Security experts are trying to draw attention to a rarely discussed issue where two completely separate websites can appear to have the same website address.
The issue involves exploiting the process for registering a website in multiple languages using internationalised domain names (IDN).
It is an issue that can be exploited by cyber criminals and all users should be aware.
How it works
- You click on a link. Let's say you've found a link to sentrían.com. It looks legitimate, if you're just glancing at it.
- The website loads and it appears like the website you expect. You open a few further pages, maybe enter in some personal details, ask to be contacted later or sign-up to a newsletter.
- You exit the website without thinking twice.
For eagle-eyed readers, you'll notice the i in the link above is actually an í. You've unintentionally accessed a copycat website. It mimics a legitimate website but is actually unrelated.
Cyber criminals are exploiting this somewhat unknown website address vulnerability. It allows criminals to register addresses in non-Latin-based languages, where the characters visually appear the same as Latin-based characters.
Websites addresses can be registered using various languages, or more specifically, alphabets. Across the various alphabets there are many characters that look exactly the same or highly similar. For instance, the Cyrillic "а" appears identical to the English "a". (Try copying each of these characters and pasting them into Google, it will demonstrate how they are different.)
Your computer differentiates these characters behind the scenes using something called Unicode. Unicode allows these similar characters to appear but convey different definitions. Unicode does this by assigning assigns each character a specific code, so your computer can read that each one is unique, while still displaying the character correctly. In this case the Cyrillic "а" has this code: U+0430. While the English "a" has this code: U+0041.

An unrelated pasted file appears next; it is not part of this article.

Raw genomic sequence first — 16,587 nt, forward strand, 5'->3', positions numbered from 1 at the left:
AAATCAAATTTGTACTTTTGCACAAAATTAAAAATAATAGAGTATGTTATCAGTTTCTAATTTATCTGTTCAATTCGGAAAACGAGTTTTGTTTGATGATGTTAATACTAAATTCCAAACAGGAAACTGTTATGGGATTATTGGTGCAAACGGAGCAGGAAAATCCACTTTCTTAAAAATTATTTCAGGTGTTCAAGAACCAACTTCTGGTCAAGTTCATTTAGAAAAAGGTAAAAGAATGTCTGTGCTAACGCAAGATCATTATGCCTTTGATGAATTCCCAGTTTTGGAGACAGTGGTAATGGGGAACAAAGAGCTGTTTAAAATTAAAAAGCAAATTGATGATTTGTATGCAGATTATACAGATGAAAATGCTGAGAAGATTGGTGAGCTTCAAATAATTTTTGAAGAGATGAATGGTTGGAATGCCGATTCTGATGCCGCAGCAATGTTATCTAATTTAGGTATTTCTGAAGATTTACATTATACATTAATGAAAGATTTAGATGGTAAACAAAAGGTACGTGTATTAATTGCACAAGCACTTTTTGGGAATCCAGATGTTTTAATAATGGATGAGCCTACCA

Unicode is highly versatile, it contains over 130,000 characters.
However websites are registered using a system called ASCII, which has fewer than 128 characters. To allow for non-Latin languages to be registered, the Unicode characters are given a Punycode equivalent, which translates them into a series of ASCII characters.
sentrian.com.au stays the same because all of its characters exist in ASCII.
Name of attack
This type of attack is known by a number of names, including Punycode phishing, website look-alike attacks, visual confusion attacks, and ASCII spoofing.
Who is most vulnerable?
Users on older computers, users running old versions of web browsers and Firefox users. Firefox users should pay particular attention.
Google Chrome and Microsoft Edge users with the latest software updates should be protected from this type of attack. Both browsers display website addresses in Punycode by default.
However Firefox controversially does not display Punycode addresses by design. A Firefox statement explains:
"Visual confusion attacks are not new and are difficult to address while still ensuring that we render everyone’s domain name correctly. We have solved almost all IDN spoofing problems by implementing script mixing restrictions, and we also make use of Safe Browsing technology to protect against phishing attacks."
Firefox users can find instructions on how to force website addresses to display in Punycode here.
What we you do to avoid this type of attack?
- Manually type in website addresses or access them from bookmarks you know are secure.
- Hover your mouse over any links to see the preview address before clicking a link. If a website address uses non-ASCII characters, the address should appear as Punycode in the preview.
- Only clicking on links from sources you trust.
Punycode phishing is an annoying and clever attack. However, if you remain vigilant when clicking on links and attachments, you should be able to avoid vulnerabilities. If you are a Firefox user, we highly encourage you to force Punycode addresses to display. Otherwise you risk being unable to separate website addresses.
This article was written with assistance from our Systems Engineer Alex Uhde.